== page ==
Colleen McCullough, author of the The Thorn Birds, the bestselling book that helped cement the miniseries genre, has died at her home on Norfolk Island in Australia. Deadline reports that the 77-year-old novelist had been in ill health in recent years.

McCullough started out in the medical profession, and she was researching and teaching neurophysiology at Yale Medical School when she began writing on the side in the ’70s. The first of her many novels, Tim, featured a relationship between a developmentally disabled young man and a somewhat older widow. It was made into a movie in 1979 with Mel Gibson and Piper Laurie.


Her second book was even more successful, and became a worldwide phenomenon despite some less-than-positive reviews of the romantic page-turner. The Thorn Birds, set in McCullough’s native Australia, tackled the decades-long history of the sheep-farming Cleary family, focusing on the illicit affair between Meggie Cleary and Ralph de Bricassart, a priest. It eventually sold more than 30 million copies. McCullough was able to auction the novel’s paperback rights for $1.9 million—a U.S. record at the time. The book has never been out of print.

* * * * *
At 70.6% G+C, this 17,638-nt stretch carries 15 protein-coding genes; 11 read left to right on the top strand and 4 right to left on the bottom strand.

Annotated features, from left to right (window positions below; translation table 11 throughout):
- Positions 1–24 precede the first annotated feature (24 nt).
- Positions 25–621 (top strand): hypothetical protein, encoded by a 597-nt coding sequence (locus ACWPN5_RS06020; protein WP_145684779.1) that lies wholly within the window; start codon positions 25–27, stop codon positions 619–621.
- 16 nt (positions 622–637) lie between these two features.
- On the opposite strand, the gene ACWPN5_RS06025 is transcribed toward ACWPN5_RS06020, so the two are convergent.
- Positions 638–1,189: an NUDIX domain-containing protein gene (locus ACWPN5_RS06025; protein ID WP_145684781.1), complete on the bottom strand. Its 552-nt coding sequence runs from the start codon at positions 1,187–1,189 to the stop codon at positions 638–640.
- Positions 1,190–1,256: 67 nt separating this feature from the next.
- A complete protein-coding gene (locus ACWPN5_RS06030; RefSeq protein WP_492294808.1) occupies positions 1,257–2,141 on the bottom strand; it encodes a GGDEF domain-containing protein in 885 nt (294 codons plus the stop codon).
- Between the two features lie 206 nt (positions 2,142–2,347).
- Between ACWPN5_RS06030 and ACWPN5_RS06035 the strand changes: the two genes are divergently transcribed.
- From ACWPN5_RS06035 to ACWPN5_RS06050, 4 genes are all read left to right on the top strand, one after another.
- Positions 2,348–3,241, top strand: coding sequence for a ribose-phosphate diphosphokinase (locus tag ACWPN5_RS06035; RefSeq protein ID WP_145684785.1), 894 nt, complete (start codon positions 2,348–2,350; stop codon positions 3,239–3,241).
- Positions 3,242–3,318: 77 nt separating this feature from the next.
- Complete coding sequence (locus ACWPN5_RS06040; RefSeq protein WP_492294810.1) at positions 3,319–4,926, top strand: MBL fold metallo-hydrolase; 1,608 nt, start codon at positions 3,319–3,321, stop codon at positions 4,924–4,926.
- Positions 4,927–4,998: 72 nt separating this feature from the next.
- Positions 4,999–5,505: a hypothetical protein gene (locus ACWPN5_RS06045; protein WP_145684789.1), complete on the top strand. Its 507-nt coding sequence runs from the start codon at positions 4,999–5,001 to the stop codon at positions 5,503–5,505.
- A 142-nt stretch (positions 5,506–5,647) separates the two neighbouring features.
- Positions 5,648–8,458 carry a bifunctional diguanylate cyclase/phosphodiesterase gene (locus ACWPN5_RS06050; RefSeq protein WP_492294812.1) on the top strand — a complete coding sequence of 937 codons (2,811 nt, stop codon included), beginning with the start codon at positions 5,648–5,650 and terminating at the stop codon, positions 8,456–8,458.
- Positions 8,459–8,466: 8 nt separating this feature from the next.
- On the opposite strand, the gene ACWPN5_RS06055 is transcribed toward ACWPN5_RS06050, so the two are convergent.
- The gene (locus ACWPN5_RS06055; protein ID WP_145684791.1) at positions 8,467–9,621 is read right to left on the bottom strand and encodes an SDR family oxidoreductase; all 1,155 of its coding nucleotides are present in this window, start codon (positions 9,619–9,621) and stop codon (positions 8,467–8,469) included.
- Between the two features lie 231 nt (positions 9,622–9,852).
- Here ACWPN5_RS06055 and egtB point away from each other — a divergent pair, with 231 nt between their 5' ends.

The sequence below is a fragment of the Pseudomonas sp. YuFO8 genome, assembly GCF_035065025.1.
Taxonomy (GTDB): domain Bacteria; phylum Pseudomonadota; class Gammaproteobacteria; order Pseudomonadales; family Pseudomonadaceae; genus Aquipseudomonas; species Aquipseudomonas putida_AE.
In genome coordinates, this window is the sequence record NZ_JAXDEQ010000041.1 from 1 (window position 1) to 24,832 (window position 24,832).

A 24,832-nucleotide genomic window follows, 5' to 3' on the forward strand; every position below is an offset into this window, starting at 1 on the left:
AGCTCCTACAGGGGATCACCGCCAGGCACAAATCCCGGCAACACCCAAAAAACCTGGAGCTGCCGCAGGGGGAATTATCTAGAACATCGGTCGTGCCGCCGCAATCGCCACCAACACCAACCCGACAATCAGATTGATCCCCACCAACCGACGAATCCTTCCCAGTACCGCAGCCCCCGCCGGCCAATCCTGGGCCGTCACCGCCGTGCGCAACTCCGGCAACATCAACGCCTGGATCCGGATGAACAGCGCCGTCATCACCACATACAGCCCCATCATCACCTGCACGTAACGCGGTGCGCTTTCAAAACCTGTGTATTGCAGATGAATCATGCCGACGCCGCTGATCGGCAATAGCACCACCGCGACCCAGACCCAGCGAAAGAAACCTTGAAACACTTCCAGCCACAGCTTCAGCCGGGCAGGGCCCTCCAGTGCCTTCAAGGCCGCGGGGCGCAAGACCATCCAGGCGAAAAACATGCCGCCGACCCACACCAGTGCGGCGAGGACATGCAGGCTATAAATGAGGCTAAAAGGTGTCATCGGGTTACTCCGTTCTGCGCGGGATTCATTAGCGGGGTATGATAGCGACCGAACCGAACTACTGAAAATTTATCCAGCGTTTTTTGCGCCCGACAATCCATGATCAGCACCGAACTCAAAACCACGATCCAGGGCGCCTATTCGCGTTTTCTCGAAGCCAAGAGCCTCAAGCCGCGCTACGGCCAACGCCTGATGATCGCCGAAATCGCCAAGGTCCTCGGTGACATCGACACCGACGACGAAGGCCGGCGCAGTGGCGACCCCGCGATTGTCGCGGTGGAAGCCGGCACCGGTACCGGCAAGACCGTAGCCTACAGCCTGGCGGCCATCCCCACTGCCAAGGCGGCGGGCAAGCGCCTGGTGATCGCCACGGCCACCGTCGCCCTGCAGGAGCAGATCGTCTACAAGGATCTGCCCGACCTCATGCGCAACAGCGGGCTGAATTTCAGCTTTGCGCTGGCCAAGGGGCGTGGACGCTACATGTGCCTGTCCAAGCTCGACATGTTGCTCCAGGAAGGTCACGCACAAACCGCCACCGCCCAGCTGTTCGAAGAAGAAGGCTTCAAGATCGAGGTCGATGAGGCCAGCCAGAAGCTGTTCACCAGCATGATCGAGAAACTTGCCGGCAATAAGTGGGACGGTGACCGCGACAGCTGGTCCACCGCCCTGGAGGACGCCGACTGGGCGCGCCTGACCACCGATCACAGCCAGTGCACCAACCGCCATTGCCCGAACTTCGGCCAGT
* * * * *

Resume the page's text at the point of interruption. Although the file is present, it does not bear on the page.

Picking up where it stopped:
The timing couldn’t have been more perfect for The Thorn Birds, as blockbuster miniseries like Roots had recently begun to invade network television. The Thorn Birds became a four-night TV event in 1983, starring Richard Chamberlain and Rachel Ward, and featuring veteran actors like Barbara Stanwyck and Christopher Plummer. It won several Golden Globes and Emmys, and was second only to Roots in miniseries viewership at the time.

McCullough went on to write several books in the Masters Of Rome and Carmine Delmonico series. In 2006, she was named an Officer of the Order of Australia, in recognition of meritorious service “to the arts and to the community.”